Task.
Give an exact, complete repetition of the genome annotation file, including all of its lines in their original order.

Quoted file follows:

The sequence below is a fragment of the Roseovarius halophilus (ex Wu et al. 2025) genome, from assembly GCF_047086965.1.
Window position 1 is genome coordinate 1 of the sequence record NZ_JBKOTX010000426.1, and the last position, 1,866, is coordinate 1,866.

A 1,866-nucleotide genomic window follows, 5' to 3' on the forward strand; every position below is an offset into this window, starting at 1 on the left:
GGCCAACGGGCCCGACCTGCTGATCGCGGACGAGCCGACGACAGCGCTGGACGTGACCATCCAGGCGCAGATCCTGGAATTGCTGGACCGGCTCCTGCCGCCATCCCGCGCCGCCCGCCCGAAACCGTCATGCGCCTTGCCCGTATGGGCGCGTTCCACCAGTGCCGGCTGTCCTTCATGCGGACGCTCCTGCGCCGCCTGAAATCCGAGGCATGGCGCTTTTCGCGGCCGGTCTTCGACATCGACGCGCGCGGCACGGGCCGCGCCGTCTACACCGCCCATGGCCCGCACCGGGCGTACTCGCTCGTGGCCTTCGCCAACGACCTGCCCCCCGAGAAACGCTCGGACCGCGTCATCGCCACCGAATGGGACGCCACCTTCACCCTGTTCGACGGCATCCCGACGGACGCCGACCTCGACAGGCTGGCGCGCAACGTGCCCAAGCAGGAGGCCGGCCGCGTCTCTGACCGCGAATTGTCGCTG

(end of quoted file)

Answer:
The sequence below is a fragment of the Roseovarius halophilus (ex Wu et al. 2025) genome, from assembly GCF_047086965.1.
Window position 1 is genome coordinate 1 of the sequence record NZ_JBKOTX010000426.1, and the last position, 1,866, is coordinate 1,866.

A 1,866-nucleotide genomic window follows, 5' to 3' on the forward strand; every position below is an offset into this window, starting at 1 on the left:
GGCCAACGGGCCCGACCTGCTGATCGCGGACGAGCCGACGACAGCGCTGGACGTGACCATCCAGGCGCAGATCCTGGAATTGCTGGACCGGCTCCTGCCGCCATCCCGCGCCGCCCGCCCGAAACCGTCATGCGCCTTGCCCGTATGGGCGCGTTCCACCAGTGCCGGCTGTCCTTCATGCGGACGCTCCTGCGCCGCCTGAAATCCGAGGCATGGCGCTTTTCGCGGCCGGTCTTCGACATCGACGCGCGCGGCACGGGCCGCGCCGTCTACACCGCCCATGGCCCGCACCGGGCGTACTCGCTCGTGGCCTTCGCCAACGACCTGCCCCCCGAGAAACGCTCGGACCGCGTCATCGCCACCGAATGGGACGCCACCTTCACCCTGTTCGACGGCATCCCGACGGACGCCGACCTCGACAGGCTGGCGCGCAACGTGCCCAAGCAGGAGGCCGGCCGCGTCTCTGACCGCGAATTGTCGCTG